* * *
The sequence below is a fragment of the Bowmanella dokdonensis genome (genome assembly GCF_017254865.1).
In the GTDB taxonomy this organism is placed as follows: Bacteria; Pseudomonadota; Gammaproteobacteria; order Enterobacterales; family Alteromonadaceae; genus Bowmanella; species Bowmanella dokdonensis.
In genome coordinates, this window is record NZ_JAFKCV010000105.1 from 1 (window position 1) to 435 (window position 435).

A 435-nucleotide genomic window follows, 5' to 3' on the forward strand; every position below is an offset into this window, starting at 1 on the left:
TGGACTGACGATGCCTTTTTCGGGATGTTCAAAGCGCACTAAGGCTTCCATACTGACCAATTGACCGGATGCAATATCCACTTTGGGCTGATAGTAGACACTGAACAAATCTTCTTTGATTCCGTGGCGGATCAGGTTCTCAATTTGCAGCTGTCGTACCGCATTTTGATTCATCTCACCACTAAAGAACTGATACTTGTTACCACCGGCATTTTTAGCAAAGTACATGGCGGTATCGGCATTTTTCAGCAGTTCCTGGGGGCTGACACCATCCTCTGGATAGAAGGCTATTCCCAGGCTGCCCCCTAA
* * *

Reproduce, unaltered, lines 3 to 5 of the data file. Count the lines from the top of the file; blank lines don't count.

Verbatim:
In genome coordinates, this window is record NZ_JAFKCV010000105.1 from 1 (window position 1) to 435 (window position 435).

A 435-nucleotide genomic window follows, 5' to 3' on the forward strand; every position below is an offset into this window, starting at 1 on the left:
TGGACTGACGATGCCTTTTTCGGGATGTTCAAAGCGCACTAAGGCTTCCATACTGACCAATTGACCGGATGCAATATCCACTTTGGGCTGATAGTAGACACTGAACAAATCTTCTTTGATTCCGTGGCGGATCAGGTTCTCAATTTGCAGCTGTCGTACCGCATTTTGATTCATCTCACCACTAAAGAACTGATACTTGTTACCACCGGCATTTTTAGCAAAGTACATGGCGGTATCGGCATTTTTCAGCAGTTCCTGGGGGCTGACACCATCCTCTGGATAGAAGGCTATTCCCAGGCTGCCCCCTAA